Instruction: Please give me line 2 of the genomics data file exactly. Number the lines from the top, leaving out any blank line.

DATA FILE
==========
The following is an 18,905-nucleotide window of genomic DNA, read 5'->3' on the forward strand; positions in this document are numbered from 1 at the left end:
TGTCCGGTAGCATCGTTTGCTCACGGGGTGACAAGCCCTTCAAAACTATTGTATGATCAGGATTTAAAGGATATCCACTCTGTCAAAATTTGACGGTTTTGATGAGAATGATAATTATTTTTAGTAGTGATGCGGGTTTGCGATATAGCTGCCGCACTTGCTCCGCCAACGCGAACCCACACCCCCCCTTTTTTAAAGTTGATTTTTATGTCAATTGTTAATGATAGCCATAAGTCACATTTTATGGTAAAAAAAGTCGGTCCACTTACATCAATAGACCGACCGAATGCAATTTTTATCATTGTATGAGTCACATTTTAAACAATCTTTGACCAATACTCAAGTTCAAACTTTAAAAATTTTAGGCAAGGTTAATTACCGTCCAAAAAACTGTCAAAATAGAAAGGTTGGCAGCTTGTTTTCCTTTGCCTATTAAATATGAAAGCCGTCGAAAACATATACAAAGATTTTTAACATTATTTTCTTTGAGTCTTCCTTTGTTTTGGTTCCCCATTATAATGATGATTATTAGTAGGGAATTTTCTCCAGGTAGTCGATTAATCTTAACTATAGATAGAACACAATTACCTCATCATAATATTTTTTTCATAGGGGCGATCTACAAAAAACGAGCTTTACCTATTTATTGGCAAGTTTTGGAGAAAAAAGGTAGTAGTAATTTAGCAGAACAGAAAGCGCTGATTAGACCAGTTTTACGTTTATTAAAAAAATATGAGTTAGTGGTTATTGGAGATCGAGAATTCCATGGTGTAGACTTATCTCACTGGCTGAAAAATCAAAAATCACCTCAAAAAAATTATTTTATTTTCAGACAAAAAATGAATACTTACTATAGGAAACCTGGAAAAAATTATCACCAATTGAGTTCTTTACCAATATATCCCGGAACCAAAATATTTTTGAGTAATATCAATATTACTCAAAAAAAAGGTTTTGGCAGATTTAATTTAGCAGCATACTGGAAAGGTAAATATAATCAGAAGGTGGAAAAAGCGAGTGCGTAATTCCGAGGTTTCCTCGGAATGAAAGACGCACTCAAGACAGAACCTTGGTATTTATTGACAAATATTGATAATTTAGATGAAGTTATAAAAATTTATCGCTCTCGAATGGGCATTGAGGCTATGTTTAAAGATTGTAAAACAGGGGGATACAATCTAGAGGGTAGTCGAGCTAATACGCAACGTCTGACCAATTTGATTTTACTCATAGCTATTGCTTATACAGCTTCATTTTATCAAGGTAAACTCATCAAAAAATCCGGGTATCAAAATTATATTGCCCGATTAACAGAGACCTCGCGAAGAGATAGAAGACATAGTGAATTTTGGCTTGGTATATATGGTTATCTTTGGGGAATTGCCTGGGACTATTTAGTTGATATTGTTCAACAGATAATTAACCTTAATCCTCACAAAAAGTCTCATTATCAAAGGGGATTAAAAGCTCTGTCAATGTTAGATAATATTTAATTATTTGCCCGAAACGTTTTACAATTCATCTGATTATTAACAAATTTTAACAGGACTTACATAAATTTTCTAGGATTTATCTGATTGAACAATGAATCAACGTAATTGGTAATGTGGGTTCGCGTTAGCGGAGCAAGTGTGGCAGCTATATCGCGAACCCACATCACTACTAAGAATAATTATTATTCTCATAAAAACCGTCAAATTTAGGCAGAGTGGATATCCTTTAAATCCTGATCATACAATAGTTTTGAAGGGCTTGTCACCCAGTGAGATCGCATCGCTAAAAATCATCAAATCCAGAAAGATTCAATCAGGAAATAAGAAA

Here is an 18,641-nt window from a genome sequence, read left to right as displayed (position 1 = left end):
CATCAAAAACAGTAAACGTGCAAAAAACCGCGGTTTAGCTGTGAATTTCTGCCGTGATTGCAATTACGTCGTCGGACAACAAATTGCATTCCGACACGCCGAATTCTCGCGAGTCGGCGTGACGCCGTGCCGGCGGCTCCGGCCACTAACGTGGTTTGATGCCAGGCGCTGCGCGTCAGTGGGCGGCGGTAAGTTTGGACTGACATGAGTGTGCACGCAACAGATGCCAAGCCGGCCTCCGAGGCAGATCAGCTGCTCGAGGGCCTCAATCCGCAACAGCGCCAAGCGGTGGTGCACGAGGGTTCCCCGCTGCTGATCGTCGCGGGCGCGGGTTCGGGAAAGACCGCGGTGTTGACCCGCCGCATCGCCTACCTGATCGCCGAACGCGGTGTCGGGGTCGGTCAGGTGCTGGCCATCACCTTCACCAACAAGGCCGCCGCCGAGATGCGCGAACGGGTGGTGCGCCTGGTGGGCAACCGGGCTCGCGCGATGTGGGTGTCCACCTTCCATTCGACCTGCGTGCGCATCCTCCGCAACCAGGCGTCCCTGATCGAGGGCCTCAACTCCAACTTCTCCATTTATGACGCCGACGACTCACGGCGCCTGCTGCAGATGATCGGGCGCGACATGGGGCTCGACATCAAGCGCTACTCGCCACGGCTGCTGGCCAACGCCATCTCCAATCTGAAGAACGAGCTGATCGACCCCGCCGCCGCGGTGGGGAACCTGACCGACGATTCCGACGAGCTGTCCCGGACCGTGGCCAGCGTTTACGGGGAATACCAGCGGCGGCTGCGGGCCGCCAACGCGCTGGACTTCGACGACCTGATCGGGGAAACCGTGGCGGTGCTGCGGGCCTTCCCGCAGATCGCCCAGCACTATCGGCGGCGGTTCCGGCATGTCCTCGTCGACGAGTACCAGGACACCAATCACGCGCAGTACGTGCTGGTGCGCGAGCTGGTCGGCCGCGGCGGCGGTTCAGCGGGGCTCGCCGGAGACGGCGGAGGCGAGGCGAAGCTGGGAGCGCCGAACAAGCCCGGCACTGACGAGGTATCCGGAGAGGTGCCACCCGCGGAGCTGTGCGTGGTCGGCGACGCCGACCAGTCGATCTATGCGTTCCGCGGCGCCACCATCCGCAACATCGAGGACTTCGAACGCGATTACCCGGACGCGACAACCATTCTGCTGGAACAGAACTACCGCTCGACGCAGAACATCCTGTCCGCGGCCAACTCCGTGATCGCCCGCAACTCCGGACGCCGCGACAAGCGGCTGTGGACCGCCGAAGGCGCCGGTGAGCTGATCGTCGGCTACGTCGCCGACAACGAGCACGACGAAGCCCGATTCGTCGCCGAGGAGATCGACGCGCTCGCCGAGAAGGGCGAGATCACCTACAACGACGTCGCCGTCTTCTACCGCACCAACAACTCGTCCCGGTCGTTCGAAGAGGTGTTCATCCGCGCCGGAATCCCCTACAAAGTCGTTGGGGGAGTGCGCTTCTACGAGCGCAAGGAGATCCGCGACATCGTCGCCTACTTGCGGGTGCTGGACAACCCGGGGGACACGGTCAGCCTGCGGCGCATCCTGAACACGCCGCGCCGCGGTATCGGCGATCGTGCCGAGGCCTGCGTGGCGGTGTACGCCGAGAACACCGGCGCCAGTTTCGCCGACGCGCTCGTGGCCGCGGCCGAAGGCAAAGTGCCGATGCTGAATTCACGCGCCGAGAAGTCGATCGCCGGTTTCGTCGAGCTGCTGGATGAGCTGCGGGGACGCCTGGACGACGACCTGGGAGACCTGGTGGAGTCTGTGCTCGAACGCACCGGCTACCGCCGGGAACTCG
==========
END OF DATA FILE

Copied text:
TGTCCGGTAGCATCGTTTGCTCACGGGGTGACAAGCCCTTCAAAACTATTGTATGATCAGGATTTAAAGGATATCCACTCTGTCAAAATTTGACGGTTTTGATGAGAATGATAATTATTTTTAGTAGTGATGCGGGTTTGCGATATAGCTGCCGCACTTGCTCCGCCAACGCGAACCCACACCCCCCCTTTTTTAAAGTTGATTTTTATGTCAATTGTTAATGATAGCCATAAGTCACATTTTATGGTAAAAAAAGTCGGTCCACTTACATCAATAGACCGACCGAATGCAATTTTTATCATTGTATGAGTCACATTTTAAACAATCTTTGACCAATACTCAAGTTCAAACTTTAAAAATTTTAGGCAAGGTTAATTACCGTCCAAAAAACTGTCAAAATAGAAAGGTTGGCAGCTTGTTTTCCTTTGCCTATTAAATATGAAAGCCGTCGAAAACATATACAAAGATTTTTAACATTATTTTCTTTGAGTCTTCCTTTGTTTTGGTTCCCCATTATAATGATGATTATTAGTAGGGAATTTTCTCCAGGTAGTCGATTAATCTTAACTATAGATAGAACACAATTACCTCATCATAATATTTTTTTCATAGGGGCGATCTACAAAAAACGAGCTTTACCTATTTATTGGCAAGTTTTGGAGAAAAAAGGTAGTAGTAATTTAGCAGAACAGAAAGCGCTGATTAGACCAGTTTTACGTTTATTAAAAAAATATGAGTTAGTGGTTATTGGAGATCGAGAATTCCATGGTGTAGACTTATCTCACTGGCTGAAAAATCAAAAATCACCTCAAAAAAATTATTTTATTTTCAGACAAAAAATGAATACTTACTATAGGAAACCTGGAAAAAATTATCACCAATTGAGTTCTTTACCAATATATCCCGGAACCAAAATATTTTTGAGTAATATCAATATTACTCAAAAAAAAGGTTTTGGCAGATTTAATTTAGCAGCATACTGGAAAGGTAAATATAATCAGAAGGTGGAAAAAGCGAGTGCGTAATTCCGAGGTTTCCTCGGAATGAAAGACGCACTCAAGACAGAACCTTGGTATTTATTGACAAATATTGATAATTTAGATGAAGTTATAAAAATTTATCGCTCTCGAATGGGCATTGAGGCTATGTTTAAAGATTGTAAAACAGGGGGATACAATCTAGAGGGTAGTCGAGCTAATACGCAACGTCTGACCAATTTGATTTTACTCATAGCTATTGCTTATACAGCTTCATTTTATCAAGGTAAACTCATCAAAAAATCCGGGTATCAAAATTATATTGCCCGATTAACAGAGACCTCGCGAAGAGATAGAAGACATAGTGAATTTTGGCTTGGTATATATGGTTATCTTTGGGGAATTGCCTGGGACTATTTAGTTGATATTGTTCAACAGATAATTAACCTTAATCCTCACAAAAAGTCTCATTATCAAAGGGGATTAAAAGCTCTGTCAATGTTAGATAATATTTAATTATTTGCCCGAAACGTTTTACAATTCATCTGATTATTAACAAATTTTAACAGGACTTACATAAATTTTCTAGGATTTATCTGATTGAACAATGAATCAACGTAATTGGTAATGTGGGTTCGCGTTAGCGGAGCAAGTGTGGCAGCTATATCGCGAACCCACATCACTACTAAGAATAATTATTATTCTCATAAAAACCGTCAAATTTAGGCAGAGTGGATATCCTTTAAATCCTGATCATACAATAGTTTTGAAGGGCTTGTCACCCAGTGAGATCGCATCGCTAAAAATCATCAAATCCAGAAAGATTCAATCAGGAAATAAGAAA